“Growth has also been hindered by tighter monetary conditions to contain rising inflation levels not seen in over a decade
In sum, 2017 should prove to be another challenging year for Angola. After recently coming to a near standstill, economic activity is likely to recover on the back of an improved performance in both the oil and non-oil sectors. A moderate increase in oil prices should also help support both private and public consumption levels as well as partly reduce macroeconomic imbalances. Still, real GDP growth this year should once again remain below projected population growth of about 3%.
We think the government’s oil price assumption of US$ 46 per barrel currently looks to be conservative bearing in mind the impact that the latest oil output cut agreements by OPEC and non-OPEC members has recently had on oil prices. As an example, according to our calculations, if Brent prices remain at the current level of around US$ 55 and assuming all else equal, then total revenues would increase 9% (or US$ 2 billion at the current exchange rate) from the government’s current budget forecast. That said, Angola’s long-term growth prospects remain largely dependent on the local authorities’ implementation of structural reforms to diversify the economy as well as improve the business environment and competitiveness.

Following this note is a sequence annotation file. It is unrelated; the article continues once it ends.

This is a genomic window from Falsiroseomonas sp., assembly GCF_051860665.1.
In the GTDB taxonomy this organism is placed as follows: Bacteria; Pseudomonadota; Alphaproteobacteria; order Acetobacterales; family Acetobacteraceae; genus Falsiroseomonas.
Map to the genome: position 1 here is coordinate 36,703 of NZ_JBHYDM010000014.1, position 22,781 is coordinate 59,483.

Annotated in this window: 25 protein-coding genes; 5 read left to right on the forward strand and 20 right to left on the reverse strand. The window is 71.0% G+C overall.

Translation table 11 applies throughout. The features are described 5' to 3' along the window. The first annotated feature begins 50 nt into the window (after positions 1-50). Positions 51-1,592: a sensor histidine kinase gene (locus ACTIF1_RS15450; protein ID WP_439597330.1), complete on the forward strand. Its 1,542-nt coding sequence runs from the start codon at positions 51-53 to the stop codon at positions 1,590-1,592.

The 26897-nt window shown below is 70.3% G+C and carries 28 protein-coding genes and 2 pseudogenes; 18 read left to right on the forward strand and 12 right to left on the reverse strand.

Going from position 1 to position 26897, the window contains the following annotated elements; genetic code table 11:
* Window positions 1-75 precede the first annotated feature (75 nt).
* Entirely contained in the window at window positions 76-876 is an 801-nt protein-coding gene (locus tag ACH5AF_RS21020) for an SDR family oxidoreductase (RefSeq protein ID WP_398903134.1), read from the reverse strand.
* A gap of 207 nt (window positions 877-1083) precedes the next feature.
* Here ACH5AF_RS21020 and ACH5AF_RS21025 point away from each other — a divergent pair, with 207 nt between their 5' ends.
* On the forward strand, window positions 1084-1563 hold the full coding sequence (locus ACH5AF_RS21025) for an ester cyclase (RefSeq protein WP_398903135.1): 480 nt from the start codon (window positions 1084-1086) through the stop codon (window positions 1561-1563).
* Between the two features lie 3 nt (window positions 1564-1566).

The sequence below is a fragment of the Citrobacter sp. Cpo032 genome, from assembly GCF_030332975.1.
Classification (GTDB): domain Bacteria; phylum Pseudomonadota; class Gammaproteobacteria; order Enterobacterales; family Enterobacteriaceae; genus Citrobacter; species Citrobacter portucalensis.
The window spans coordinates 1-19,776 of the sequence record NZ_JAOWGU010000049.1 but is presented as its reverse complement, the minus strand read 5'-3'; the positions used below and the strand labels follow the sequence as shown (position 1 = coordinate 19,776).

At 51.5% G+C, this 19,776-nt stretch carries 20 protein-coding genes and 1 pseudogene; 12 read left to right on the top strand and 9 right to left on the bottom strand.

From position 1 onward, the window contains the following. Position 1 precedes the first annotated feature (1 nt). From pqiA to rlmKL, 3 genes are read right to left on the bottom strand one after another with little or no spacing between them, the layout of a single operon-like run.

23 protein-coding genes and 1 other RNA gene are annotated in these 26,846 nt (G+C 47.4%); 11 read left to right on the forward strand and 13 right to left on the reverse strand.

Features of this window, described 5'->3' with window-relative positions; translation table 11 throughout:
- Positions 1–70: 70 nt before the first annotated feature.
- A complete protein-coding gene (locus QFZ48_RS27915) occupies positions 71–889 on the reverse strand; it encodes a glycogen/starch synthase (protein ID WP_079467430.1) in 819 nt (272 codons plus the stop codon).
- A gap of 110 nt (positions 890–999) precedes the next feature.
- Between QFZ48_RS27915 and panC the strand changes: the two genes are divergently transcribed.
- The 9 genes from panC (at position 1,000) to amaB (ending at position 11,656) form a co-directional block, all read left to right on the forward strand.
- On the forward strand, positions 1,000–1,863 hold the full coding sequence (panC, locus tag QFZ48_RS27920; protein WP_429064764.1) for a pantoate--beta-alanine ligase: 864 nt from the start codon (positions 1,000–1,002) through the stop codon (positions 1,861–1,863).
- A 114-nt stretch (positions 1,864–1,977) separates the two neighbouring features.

This article features in the February 2017 edition of INTO AFRICA Magazine, insights on Africa’s economic prospects for 2017.
Tiago Bossa Dionisio joined EAGLESTONE in 2013. He has over 15 years’ experience in investment banking, namely at Banco Português de Investimento (BPI) and later at Espírito Santo Investment Bank (ESIB).
Before joining EAGLESTONE, Tiago was part of ESIB’s Project Finance team for two years. Prior to that, Tiago was a sell-side analyst covering the main listed Iberian banks for eight years both at ESIB and BPI. Before that, he was a macro research analyst at BPI for three years responsible for covering Portugal, Spain and several Latin America countries, including Brazil and Argentina.